Russia: From the Kievan Rus’ to Ivan the Terrible

The Kievan Rus’ was an early Slavic (or possibly Viking) state, focused on commerce and ruled by Grand Princes. Vladimir I converted Kiev to Christianity in the 11th century. In 1240 the Mongols took control of Rus’, and under their light rule Moscow developed into a major centre of power.

In the 14th century Muscovite prince Dmitri Don overthrew the Mongols and strengthened Moscow’s rule. Later, Ivan the Great declared full independence and unified the state, declaring himself Tsar.

Ivan IV, ‘the Terrible’, who reigned from 1533 to 1584, was originally cooperative and reforming, but later used secret police to spy on his people, conducting ‘purges’ and ‘civil massacre’ — destroying whole towns.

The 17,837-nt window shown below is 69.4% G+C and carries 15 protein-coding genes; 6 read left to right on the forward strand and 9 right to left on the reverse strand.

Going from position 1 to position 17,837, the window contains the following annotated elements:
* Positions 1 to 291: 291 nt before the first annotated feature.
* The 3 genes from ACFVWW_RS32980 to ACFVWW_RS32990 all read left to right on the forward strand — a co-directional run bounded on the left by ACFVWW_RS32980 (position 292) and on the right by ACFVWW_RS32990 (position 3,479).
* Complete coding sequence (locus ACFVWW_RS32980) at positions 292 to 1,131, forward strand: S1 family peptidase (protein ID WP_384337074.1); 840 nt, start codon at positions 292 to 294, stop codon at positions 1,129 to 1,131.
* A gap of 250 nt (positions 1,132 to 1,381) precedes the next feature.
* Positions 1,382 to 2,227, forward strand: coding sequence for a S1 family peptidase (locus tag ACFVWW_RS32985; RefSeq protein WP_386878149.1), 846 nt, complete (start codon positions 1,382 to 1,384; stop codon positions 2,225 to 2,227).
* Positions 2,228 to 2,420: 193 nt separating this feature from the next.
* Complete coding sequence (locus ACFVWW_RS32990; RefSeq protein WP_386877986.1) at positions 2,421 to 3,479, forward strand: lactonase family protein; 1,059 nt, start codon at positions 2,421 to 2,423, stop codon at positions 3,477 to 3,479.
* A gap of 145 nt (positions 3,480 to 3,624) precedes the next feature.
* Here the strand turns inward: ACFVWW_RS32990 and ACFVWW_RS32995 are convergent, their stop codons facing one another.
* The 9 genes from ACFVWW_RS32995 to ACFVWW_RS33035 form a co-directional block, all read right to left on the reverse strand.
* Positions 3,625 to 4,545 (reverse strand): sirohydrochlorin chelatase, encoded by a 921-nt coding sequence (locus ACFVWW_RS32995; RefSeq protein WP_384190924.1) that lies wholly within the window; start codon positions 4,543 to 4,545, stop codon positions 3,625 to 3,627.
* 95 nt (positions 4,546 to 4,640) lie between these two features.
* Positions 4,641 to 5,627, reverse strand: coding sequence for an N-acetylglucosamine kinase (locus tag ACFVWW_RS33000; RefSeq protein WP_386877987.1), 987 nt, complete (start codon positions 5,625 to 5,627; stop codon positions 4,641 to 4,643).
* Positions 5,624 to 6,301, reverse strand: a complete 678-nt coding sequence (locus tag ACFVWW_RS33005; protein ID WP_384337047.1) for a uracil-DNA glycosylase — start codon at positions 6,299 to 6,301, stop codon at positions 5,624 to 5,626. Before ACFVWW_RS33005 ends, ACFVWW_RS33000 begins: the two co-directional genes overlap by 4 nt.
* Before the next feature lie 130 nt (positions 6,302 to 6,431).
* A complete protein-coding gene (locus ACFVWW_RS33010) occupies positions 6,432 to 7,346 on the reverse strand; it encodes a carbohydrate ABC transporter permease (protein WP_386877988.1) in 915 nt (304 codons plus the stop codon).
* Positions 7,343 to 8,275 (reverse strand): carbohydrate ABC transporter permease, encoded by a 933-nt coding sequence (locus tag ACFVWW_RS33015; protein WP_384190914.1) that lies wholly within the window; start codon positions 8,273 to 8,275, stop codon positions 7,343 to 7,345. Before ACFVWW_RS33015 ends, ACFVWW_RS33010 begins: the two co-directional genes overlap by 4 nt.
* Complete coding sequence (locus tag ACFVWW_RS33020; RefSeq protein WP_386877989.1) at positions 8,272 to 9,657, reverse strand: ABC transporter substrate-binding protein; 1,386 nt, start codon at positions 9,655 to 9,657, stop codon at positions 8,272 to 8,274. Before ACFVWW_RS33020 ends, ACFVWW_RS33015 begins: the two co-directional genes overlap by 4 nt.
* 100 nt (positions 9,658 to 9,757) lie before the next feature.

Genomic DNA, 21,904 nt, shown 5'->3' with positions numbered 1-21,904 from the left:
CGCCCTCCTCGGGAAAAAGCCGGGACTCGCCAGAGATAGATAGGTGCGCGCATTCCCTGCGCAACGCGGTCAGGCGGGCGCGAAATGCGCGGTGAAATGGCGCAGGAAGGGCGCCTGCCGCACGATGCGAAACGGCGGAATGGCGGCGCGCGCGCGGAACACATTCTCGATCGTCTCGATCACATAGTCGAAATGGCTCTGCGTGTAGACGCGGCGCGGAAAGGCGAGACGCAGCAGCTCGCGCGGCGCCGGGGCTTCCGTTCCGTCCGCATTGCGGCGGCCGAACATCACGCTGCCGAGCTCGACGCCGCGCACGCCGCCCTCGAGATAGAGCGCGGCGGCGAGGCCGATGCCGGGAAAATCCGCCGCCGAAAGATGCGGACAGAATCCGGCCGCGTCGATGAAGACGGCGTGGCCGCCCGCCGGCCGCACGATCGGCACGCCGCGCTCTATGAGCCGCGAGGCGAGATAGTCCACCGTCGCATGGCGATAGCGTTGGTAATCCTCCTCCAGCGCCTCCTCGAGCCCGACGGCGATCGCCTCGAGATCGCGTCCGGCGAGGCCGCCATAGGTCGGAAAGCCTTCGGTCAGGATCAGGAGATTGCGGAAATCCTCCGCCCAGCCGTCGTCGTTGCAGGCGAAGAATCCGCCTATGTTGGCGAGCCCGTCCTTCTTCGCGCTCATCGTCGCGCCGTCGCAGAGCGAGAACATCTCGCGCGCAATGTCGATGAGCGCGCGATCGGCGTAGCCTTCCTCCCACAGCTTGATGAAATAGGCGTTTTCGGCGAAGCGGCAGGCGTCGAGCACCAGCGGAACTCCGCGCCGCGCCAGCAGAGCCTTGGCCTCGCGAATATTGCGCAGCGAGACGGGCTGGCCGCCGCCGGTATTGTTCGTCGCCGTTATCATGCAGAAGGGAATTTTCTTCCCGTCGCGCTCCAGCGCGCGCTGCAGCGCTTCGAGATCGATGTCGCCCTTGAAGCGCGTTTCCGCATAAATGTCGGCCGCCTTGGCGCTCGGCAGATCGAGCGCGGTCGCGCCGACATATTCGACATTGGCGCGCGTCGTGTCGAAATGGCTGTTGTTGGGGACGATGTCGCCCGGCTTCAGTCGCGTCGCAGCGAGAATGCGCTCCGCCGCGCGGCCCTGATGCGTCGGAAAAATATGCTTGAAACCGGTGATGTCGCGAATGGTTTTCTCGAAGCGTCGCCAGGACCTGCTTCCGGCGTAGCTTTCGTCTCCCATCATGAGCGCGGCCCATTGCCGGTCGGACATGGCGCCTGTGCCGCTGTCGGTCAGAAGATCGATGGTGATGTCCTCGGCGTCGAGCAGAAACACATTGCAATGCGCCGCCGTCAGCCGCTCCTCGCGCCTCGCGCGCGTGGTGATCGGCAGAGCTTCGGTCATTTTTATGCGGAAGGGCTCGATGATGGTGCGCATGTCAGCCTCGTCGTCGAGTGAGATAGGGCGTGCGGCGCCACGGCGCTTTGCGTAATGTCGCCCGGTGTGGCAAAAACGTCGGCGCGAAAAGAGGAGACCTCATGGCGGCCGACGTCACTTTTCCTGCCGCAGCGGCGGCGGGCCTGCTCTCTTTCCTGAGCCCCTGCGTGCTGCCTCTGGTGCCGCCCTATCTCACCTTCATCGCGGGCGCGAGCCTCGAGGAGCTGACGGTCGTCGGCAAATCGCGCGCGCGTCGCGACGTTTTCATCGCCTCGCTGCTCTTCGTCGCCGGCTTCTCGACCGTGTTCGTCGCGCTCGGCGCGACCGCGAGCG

The inclination to this kind of civil surveillance and punitive behaviour seems to have persisted at least into 20th-century Soviet society.

I graduated in English language and literature with Latin subsidiary. I write poetry, act, and have worked in reference and educational publishing for decades. I was commissioned in 1994 to write The Ladybird Book of Kings and Queens, did extensive editing and writing for Harraps 20th-century History series, and was one of the contributors to Helicon's Book of the Millennium, a 4-volume children's world history book.